I already knew that a government Privacy Commons policy would have to include disclosures about how personal information may be transmitted to other federal agencies, for example. But I was surprised to hear from staffers that Congressional privacy policies should also disclose how personal anecdotes may be used. Many constituents e-mail their elected representatives with poignant personal stories that often support draft legislation. Staffers must decide whether they can or should use the stories in a press release, on the House or Senate floor, or whether they can use the story and change the names.

A government Privacy Commons framework will also need to address the different rules that elected officials and their campaigns must follow. Elected officials must follow strict rules governing sharing personal and contact information. In contrast, campaigns (which may run full-time, even after an official is elected) can do almost anything with personal information. The distinction between “Congressman Jones” and “Congressman Jones’ Campaign” may be lost on the average constituent; but the effects on privacy might be substantial.

As I make the transition to full-time attorney (after I pass the bar… wish me luck), I’ll be able to continue developing Privacy Commons. In fact, at Congress Camp I hooked up with the ECitizen Foundation, which might help host Privacy Commons working groups. Stay tuned.

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FTC Says Bloggers Must Disclose Freebies

Note: This article originally appeared on the The Security Catalyst Blog

The FTC recently announced new guidelines requiring bloggers to disclose when they get freebies in exchange for reviews. Adopted by a vote of 4-0, this is the first update of the FTC’s Guides Concerning the Use of Endorsements and Testimonials in Advertising in 29 years. The rules go into effect on December 1, 2009.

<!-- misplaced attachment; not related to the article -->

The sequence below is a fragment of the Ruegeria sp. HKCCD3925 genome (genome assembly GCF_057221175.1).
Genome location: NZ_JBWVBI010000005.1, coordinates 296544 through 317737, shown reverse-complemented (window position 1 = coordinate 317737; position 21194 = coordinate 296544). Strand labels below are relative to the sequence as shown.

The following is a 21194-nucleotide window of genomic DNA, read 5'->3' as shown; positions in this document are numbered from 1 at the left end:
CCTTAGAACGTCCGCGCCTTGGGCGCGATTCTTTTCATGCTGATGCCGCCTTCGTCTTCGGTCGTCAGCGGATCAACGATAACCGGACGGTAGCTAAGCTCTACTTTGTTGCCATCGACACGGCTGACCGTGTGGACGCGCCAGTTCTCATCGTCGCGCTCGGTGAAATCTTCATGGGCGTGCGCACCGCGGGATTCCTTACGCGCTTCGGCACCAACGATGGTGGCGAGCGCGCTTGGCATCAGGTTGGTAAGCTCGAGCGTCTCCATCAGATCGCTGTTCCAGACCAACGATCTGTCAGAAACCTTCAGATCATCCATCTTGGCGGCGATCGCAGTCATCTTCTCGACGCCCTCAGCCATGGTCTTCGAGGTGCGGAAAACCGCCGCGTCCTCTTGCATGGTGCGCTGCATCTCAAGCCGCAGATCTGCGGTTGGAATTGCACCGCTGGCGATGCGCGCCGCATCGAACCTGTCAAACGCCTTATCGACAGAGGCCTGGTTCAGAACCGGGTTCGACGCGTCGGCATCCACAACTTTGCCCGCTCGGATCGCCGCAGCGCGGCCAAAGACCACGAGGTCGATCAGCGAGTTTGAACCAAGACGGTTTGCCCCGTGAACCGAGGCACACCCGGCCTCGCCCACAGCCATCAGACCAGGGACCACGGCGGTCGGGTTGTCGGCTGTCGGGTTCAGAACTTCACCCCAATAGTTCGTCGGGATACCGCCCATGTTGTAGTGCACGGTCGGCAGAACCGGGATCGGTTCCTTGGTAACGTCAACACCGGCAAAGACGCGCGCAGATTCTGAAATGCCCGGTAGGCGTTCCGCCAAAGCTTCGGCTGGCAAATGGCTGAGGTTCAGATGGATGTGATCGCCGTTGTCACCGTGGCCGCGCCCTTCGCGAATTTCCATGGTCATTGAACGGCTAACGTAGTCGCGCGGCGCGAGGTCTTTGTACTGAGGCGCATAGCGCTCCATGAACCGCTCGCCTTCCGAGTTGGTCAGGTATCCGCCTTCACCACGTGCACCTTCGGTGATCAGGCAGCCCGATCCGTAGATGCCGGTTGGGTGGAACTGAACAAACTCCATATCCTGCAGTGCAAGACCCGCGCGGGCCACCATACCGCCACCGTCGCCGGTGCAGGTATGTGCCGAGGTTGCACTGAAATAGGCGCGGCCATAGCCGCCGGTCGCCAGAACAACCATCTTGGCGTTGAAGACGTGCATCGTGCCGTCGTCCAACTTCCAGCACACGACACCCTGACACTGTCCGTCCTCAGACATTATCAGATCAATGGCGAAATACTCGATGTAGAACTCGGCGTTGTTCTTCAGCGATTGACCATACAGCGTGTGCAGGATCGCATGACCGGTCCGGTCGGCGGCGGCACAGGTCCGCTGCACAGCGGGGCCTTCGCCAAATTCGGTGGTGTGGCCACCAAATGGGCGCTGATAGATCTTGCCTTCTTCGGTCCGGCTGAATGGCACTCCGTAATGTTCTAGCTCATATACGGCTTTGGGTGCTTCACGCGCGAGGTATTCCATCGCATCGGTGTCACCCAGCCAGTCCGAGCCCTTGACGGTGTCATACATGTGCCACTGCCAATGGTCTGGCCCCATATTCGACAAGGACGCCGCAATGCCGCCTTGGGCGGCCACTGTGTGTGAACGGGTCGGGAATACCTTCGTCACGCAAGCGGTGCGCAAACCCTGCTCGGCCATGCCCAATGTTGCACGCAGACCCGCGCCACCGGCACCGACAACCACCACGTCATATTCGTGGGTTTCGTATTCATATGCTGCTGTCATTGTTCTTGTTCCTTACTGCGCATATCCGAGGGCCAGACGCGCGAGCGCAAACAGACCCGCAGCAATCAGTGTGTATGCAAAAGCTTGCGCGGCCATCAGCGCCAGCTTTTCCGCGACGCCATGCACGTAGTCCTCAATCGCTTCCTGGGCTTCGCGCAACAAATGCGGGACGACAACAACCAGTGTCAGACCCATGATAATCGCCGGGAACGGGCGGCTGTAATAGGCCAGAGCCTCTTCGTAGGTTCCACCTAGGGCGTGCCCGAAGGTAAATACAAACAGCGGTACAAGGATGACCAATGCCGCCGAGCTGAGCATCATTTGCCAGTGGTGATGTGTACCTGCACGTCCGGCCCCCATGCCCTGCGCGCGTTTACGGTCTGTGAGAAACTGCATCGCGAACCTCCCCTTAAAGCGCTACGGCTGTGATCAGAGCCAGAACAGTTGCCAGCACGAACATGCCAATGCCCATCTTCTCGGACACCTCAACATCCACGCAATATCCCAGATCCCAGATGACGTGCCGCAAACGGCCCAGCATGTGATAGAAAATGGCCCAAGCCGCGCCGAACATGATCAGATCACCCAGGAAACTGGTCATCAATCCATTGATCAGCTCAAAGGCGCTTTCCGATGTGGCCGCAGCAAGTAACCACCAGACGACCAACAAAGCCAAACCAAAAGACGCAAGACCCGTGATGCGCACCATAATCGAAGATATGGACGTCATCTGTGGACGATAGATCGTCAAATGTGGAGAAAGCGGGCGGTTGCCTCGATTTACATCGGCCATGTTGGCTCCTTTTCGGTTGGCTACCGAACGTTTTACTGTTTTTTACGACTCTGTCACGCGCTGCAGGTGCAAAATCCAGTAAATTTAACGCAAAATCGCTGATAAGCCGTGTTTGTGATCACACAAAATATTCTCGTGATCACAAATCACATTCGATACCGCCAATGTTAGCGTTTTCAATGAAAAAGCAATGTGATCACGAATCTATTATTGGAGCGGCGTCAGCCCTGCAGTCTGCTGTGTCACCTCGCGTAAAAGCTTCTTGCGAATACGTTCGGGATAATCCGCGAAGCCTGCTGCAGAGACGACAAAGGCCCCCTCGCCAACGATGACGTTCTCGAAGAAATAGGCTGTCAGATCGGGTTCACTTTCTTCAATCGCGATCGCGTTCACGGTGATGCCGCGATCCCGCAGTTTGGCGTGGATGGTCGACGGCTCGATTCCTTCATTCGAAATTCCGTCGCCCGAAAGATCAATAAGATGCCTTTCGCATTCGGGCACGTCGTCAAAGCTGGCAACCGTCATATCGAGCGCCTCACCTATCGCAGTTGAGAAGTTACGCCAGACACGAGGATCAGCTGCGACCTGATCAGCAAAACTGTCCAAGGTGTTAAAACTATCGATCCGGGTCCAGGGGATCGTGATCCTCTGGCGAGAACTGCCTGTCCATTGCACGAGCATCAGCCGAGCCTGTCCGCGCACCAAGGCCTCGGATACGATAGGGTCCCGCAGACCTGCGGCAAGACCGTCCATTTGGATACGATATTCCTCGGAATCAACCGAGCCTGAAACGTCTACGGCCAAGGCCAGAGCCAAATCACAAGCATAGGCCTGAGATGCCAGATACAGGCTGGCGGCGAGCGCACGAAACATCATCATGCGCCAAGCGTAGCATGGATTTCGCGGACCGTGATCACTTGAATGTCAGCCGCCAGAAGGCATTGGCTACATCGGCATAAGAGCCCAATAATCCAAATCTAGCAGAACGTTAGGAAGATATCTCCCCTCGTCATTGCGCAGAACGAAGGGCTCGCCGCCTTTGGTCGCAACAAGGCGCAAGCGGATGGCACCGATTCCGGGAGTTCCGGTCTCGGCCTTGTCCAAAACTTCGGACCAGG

The FTC press release emphasizes that under the new rules, “both advertisers and endorsers may be liable for… failure to disclose material connections between [them].” Material connections include payments or free products, which must be disclosed in a “clear and conspicuous” manner. Both bloggers and advertisers may face FTC sanctions without proper disclosure, even if the advertiser contracts with an ad agency.

Here’s the bottom line: Bloggers– Clearly disclose whether you received payment or a free product when giving endorsements. Advertisers– Make sure social media marketing plans require your ad agencies and paid bloggers to disclose whether an endorsement is paid.

But bloggers shouldn’t worry too much. Simply saying something good about a product is not enough to break the new rules. Instead, there must be a “material connection” between the advertiser and endorser. This is generally understood to mean that the advertiser 1. provides consideration (ie, payment or free product), 2. in exchange for an endorsement. When this happens, the editorial independence of the endorser becomes questionable, and the relationship between the advertiser and blogger must be disclosed.